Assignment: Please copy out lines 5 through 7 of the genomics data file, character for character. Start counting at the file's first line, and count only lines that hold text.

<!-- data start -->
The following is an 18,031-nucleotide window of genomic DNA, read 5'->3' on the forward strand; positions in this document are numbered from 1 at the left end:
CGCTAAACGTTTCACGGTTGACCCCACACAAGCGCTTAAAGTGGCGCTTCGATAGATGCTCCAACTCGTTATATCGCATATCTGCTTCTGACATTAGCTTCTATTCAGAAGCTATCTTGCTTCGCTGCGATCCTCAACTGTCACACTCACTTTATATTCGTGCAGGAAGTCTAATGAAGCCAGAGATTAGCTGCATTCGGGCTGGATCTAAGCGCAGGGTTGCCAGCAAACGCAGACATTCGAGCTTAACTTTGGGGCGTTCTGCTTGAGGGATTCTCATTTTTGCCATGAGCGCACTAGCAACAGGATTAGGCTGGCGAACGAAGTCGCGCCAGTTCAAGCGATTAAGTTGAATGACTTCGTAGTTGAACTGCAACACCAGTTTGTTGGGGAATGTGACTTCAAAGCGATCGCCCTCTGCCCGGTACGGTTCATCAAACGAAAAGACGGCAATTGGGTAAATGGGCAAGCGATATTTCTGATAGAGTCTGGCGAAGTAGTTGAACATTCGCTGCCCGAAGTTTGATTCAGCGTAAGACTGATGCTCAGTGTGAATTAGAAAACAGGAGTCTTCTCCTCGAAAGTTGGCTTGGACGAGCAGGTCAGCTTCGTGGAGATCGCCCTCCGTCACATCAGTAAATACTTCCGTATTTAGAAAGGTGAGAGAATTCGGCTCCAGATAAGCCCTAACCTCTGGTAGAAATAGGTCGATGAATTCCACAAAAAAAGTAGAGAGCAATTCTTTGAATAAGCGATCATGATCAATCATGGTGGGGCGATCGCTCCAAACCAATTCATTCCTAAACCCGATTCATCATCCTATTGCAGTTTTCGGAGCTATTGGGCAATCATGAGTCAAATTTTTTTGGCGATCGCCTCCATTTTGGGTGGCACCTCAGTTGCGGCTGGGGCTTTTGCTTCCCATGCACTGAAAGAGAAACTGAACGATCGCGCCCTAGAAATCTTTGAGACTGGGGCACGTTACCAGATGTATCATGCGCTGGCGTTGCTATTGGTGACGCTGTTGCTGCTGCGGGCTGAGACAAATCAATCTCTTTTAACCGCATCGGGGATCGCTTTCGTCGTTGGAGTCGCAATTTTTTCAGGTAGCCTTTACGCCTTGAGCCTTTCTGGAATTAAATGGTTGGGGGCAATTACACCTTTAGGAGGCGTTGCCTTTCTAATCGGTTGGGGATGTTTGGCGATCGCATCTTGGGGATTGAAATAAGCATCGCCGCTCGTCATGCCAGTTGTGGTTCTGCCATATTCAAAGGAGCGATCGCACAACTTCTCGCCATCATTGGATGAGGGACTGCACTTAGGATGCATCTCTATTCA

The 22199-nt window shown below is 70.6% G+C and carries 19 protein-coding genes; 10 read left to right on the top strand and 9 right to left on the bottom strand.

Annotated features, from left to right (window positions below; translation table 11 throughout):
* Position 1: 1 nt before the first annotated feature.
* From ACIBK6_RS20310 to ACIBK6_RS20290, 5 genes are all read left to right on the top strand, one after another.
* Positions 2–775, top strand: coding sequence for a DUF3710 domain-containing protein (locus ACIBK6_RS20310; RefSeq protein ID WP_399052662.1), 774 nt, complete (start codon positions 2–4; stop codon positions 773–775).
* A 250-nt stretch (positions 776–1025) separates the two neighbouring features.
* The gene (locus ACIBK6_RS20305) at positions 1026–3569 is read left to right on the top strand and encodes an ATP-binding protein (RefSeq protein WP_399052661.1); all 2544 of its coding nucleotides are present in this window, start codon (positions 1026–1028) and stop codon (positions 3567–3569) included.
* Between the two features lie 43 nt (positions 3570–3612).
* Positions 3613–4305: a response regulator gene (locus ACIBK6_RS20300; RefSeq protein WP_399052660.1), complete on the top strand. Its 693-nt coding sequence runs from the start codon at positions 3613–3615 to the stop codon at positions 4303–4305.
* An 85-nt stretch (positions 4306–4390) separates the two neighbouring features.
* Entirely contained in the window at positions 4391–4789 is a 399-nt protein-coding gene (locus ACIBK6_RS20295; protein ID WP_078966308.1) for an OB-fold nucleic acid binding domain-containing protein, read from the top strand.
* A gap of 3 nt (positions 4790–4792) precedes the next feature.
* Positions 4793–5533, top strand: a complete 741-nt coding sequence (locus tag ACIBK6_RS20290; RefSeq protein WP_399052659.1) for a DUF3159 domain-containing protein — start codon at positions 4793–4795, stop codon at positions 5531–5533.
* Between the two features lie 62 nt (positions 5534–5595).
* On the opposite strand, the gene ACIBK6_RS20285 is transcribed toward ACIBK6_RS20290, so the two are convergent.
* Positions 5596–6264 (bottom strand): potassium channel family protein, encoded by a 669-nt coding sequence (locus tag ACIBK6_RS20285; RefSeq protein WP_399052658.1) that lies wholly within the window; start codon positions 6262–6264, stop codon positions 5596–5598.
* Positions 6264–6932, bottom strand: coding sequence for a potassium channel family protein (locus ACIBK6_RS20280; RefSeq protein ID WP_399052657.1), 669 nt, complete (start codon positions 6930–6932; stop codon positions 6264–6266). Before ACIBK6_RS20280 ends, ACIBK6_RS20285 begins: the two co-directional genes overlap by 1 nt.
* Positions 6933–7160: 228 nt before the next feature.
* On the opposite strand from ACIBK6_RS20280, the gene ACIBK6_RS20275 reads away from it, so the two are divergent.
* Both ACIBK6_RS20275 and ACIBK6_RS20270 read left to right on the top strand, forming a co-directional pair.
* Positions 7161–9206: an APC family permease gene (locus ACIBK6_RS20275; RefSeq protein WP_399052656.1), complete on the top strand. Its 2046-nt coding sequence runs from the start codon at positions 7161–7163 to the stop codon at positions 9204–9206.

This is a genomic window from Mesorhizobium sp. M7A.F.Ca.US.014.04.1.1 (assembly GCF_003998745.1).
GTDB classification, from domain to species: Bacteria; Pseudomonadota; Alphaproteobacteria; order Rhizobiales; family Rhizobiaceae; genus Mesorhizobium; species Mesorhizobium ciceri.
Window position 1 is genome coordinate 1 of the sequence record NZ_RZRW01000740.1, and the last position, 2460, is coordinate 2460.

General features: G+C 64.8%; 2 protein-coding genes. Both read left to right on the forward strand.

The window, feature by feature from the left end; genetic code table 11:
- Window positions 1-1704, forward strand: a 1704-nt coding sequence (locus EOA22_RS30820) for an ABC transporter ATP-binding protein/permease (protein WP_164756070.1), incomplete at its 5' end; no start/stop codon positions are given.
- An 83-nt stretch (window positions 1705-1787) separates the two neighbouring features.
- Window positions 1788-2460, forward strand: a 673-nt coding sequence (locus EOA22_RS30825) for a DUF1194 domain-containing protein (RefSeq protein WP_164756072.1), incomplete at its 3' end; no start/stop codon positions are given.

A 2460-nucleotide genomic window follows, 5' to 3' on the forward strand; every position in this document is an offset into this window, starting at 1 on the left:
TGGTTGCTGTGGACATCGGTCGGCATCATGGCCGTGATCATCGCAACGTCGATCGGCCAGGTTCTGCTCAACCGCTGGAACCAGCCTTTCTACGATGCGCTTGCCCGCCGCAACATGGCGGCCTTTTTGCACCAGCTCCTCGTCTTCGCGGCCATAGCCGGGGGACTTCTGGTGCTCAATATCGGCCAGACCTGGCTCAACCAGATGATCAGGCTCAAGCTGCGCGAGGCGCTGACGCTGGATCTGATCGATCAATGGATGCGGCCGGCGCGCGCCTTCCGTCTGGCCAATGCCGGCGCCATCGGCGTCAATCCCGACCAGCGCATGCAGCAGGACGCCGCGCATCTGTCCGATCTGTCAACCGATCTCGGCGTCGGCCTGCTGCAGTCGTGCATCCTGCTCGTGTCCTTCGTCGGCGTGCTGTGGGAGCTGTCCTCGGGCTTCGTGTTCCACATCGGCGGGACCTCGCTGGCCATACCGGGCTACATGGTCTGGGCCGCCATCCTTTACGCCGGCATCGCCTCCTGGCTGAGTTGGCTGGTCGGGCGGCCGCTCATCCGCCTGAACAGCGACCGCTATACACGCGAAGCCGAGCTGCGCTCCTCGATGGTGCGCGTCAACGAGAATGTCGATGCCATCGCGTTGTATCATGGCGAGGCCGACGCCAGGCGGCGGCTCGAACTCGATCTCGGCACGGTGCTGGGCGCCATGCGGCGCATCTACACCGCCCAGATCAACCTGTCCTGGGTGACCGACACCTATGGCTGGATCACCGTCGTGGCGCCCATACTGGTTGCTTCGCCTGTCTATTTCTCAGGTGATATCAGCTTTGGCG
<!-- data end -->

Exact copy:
* Position 1: 1 nt before the first annotated feature.
* From ACIBK6_RS20310 to ACIBK6_RS20290, 5 genes are all read left to right on the top strand, one after another.
* Positions 2–775, top strand: coding sequence for a DUF3710 domain-containing protein (locus ACIBK6_RS20310; RefSeq protein ID WP_399052662.1), 774 nt, complete (start codon positions 2–4; stop codon positions 773–775).